Day 8 of 31-Day Series “Your Last Health Resolution”

Which exercises are best?  Which ones maximize your results?  And which ones are just plain wrong?

With as much time as I spend in the gym on a daily basis, I’ve seen a lot of stuff.  Many people approach me with questions, and I’m happy to answer.  Sometimes I approach them.  Normally a small form change will allow them to perform an exercise properly or more effectively.  Other times I might suggest a completely different movement.  And while I can’t give you the best exercises for everything in just one post, I will tell you what works for your major muscle groups.


Hanging Leg Raises (Knees To Elbows)

Hang onto a pullup bar or slide into some arm slings.  Then lift your knees up until they touch your elbows.  If you don’t have a very strong core, you won’t reach your elbows.  That’s alright.  Lift as high as you can.  The strength will come.  This movement hits your tranverse abdominus and your recti.  In other words, it works all the way around.

Legs and Glutes


Nobody likes squats.  Just resign yourself to that fact.  But you simply can’t replace the muscle stimulation, core development, and hormone production that occurs from them.  A full squat (when your thighs drop to parallel to the floor or just below) will also engage your glutes and build a perky posterior.

This is probably the most incorrectly executed exercise in the gym.  When performing a squat, your hips should move back immediately.  This transfers the force directly through your heels.  You should be able to lift your toes slightly throughout the entire movement of a squat.  And your knees should never extend past your toes.  If they do, or if you press through your toes, you’re placing undue tension on your patella tendon and could cause a knee injury.  If you have questions, ask a certified trainer.


See squats.  These are vital for core strength as well.

Romanian Deadlifts (Straight-Legged Deadlifts)

These target your hamstrings and your lower back.  Form is critical in this lift.  You begin in a standing position with your chest out and lower back drawn in.  Keep your lower back tucked in as you lower the barbell.  This takes abdominal strength.  Look at your profile in a mirror as you lower the weight.  You’re spine should not round.  Your back should look straight.  Lower the bar just to your shins and rise again.  A lot of people fear this movement.  But when done correctly, you will build extremely important lumbar and paraspinal strength.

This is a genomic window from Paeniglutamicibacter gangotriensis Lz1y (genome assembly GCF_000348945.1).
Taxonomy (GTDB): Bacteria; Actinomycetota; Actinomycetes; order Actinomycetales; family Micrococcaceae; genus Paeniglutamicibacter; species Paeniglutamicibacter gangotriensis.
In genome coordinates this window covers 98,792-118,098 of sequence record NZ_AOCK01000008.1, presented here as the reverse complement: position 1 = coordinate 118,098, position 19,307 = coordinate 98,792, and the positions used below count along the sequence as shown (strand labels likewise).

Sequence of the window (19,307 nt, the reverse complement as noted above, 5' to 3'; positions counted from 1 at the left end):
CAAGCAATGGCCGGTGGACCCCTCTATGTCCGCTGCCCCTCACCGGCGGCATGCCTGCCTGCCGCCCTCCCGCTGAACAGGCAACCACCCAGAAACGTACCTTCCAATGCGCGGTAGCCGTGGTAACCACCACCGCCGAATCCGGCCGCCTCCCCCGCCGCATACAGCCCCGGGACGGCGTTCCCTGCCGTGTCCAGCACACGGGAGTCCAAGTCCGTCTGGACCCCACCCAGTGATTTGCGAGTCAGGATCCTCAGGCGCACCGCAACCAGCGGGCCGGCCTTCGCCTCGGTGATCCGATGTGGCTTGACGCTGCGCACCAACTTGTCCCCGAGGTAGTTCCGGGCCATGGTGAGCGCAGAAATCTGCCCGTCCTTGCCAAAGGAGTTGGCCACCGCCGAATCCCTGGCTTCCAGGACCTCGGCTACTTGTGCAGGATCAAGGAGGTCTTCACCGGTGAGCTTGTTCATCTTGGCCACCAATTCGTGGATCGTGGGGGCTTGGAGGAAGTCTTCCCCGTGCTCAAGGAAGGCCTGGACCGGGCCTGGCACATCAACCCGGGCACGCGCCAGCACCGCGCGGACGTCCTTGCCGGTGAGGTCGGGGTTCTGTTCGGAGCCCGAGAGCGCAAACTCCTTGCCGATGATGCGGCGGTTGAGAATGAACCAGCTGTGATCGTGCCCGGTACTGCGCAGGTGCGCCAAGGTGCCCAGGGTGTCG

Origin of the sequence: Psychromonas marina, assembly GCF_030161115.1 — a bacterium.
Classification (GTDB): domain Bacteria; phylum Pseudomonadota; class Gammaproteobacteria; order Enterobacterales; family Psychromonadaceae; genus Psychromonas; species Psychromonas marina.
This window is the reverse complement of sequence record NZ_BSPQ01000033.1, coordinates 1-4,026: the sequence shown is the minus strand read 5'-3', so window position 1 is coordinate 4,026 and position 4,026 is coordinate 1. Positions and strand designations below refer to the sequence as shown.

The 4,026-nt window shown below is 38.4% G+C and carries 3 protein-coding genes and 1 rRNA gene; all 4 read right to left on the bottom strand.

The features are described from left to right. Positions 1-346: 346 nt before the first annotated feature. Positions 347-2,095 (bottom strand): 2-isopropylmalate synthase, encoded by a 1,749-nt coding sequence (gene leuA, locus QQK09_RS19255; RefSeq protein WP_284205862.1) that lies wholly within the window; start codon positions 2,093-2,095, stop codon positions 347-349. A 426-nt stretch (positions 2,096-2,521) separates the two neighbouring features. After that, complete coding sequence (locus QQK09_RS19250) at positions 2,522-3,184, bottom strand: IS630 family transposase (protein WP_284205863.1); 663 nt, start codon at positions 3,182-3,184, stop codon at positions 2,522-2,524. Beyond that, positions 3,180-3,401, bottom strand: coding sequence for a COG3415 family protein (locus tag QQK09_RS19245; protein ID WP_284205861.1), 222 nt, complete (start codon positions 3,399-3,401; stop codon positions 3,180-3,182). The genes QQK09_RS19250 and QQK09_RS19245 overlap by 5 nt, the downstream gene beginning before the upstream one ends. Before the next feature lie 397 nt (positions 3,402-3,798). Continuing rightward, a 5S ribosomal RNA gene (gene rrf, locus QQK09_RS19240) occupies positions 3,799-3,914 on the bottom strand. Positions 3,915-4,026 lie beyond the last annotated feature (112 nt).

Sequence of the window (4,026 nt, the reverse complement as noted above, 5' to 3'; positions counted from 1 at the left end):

Single Leg Squats

Nothing will tighten your glutes more effectively than these.  You’ll feel them for a few days.  Follow the same form as a regular squat.  The only difference is one leg is elevated on a bench behind you.  Drive your front heel into the ground, and squeeze your butt.  Don’t push off your rear leg.  This could cause undue stress on your rear quadriceps.



Decline Bench Press

Pressing on a decline of 20 to 40 degrees helps activate a maximum amount of muscle fibers across the chest. 


Tried and true, pushups work your chest and activate your core.  However, I can count on one hand the number of female clients I’ve had who could perform even one correctly.  The common tendency is to elevate your butt.  But as soon as you do that, you’re going to involve your shoulders.  You end up with burning deltoids and very little chest work.  Your hands should should be in line with your chest and outside of your shoulders.  And your body should be in a straight line from head to toe (or to knees for modified pushups).  Elevate your head slightly to help extend your chest out and keep your shoulders back.  If you look at Jamie in the female demonstration, you’ll see she has better form than her male counterpart.



Another longtime favorite.  Pullups have a surprisingly high core activation measurement as well.  The large lat muscles in your back will see big benefit from slow pullups.  And you’ll find yourself developing a nice “V” shape.

Bent Over Rows

These rows require the same form as the Romanian deadlift.  Your back should remain in a straight line as you bend and row.  You not only hit your rhomboids in the middle of your back with this movement, you recruit muscles in the lumbar, glutes, and legs.


Now you know which exercises are best for the major muscle groups.  Incorporate them into your fitness plan.